Note:  I would pay good money for a Mink Sayida, the chtnt Appaloosa Mare sold in April, as well as for a Zigmund.   Also in search of a Bastian, Zigby or a Manchado.  Alas, I am somewhat overdosed on Xanthian and don't want one... now how could that have happened... [see Dec 2021]

Sunday, July 10, 2022

My Virtual 5K Race plan

It has been a tough decision, making this year's BreyerFest 5K a virtual one.  I suspect I would not have run at all if George had not had a brilliant idea.  He said, with the elegant simplicity we value:  Why not run virtually right there in Lexington?  And I was instantly charmed.  Yes, that solves everything! 

I could not bear Not to run,... not after having run in every BFest race since the beginning, 2016.  Not after keeping myself in shape all through the year!  Much of the rest of this post will deal with that...  But equally I was so deeply afraid of the official race's "plume."  Aerosols hang in the air...  I cannot do races in a mask.  :(  I could run with maybe one or two other people, if they were known safe and clean.  But three hundred strangers...!   In a county (Fayette) still judged as red (in Covid numbers, that is)... well, I'm just really hoping that next year things will be,... even safer,... for the compromised.  Thank you Breyer for the virtual option!!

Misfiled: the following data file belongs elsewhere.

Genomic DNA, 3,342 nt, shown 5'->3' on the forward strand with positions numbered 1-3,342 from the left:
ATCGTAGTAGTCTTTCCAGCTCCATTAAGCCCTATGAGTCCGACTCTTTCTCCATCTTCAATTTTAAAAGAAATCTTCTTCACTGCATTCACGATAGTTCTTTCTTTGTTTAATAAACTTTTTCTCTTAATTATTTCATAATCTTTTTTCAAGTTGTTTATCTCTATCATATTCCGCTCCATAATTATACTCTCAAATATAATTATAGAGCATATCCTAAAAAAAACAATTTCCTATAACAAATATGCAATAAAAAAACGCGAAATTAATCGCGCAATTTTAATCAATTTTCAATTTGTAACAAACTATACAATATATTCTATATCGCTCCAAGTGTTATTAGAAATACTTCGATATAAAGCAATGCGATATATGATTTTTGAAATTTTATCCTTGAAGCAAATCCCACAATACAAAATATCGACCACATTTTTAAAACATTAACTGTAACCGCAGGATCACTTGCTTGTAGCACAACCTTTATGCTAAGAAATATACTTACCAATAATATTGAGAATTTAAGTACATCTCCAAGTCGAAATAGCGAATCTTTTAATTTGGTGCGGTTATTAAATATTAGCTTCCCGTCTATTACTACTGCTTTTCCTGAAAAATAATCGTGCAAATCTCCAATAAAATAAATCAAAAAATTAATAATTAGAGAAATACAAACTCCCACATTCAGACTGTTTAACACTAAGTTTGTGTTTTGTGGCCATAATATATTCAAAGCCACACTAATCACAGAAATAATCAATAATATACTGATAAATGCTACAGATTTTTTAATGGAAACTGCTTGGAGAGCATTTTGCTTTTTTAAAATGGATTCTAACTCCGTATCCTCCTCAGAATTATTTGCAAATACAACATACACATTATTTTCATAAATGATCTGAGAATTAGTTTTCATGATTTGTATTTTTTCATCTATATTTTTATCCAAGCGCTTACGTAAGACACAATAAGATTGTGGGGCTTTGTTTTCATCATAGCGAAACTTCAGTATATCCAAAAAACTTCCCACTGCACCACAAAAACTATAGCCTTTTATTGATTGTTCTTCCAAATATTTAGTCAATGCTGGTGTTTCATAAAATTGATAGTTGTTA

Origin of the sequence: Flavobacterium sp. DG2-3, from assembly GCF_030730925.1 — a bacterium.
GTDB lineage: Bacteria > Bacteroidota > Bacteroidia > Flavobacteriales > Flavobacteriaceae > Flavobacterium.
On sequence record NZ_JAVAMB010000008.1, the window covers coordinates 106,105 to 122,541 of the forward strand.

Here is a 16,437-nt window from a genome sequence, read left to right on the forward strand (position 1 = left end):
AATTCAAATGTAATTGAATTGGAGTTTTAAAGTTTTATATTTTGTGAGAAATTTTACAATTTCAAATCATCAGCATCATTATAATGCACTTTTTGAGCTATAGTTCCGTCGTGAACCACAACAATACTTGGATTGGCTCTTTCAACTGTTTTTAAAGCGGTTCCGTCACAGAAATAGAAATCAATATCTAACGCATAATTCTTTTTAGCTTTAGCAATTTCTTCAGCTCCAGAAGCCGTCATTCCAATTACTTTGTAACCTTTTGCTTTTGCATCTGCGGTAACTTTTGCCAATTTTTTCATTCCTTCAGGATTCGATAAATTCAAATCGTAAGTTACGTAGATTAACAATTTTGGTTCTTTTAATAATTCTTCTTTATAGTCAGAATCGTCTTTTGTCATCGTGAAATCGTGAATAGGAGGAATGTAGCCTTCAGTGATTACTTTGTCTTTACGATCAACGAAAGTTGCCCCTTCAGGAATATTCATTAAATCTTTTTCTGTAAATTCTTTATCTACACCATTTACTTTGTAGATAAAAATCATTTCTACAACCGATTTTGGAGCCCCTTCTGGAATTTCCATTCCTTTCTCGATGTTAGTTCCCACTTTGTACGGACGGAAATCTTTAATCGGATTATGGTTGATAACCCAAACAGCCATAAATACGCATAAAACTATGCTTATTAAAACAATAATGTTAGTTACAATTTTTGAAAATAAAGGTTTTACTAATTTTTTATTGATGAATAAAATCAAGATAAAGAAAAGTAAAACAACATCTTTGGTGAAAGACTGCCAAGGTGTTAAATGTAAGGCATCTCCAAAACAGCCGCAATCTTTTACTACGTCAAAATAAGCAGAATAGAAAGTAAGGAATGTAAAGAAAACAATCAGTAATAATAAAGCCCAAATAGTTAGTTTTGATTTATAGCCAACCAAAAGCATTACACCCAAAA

I was enchanted to find a lovely 5K course literally across the road.  See that intersection at the lower right edge?  That's the one by the Clarion Hotel...  The map is turned 90 degrees right, that is, east, so that west is up; but the bottom road is Newtown Pike.  This next shot shows my course a little more clearly.  I shall park in the uppermost spot, labelled Legacy Trail Parking on the above map.

 At time of writing, I am hoping to run early Friday or Saturday morning.  The virtuals are allowed to run anytime between the 11th and the 17th. 

Breyer and 3Way have not recognized my race times for last year, 2021.  I emailed them twice, with pictures.  Their stated reason was that I hadn't submitted my time before noon on race day.  For the record, I finished in 41:40.

Below is my official 2020 race finish, my first virtual one.  

 I keep waffling about being officially recognized.  The race officials bend over backwards to offer you an app (RaceJoy) for your phone. I very much wanted to, and I thought for a long time I would have the technology in place by 2022.  However, I didn't have a case for my phone.  Probably (now that I think of it) this was the result of a combination of not using a cell phone on a daily basis, plus severe restrictions on shopping.  Carried in my pocket -- this is damning -- the thing butt-dialed itself into various configurations I did not want, and took time for me to get it back to its stopwatch.  And the phone's stopwatch was only good for 30 minutes.  My 5Ks are longer than that.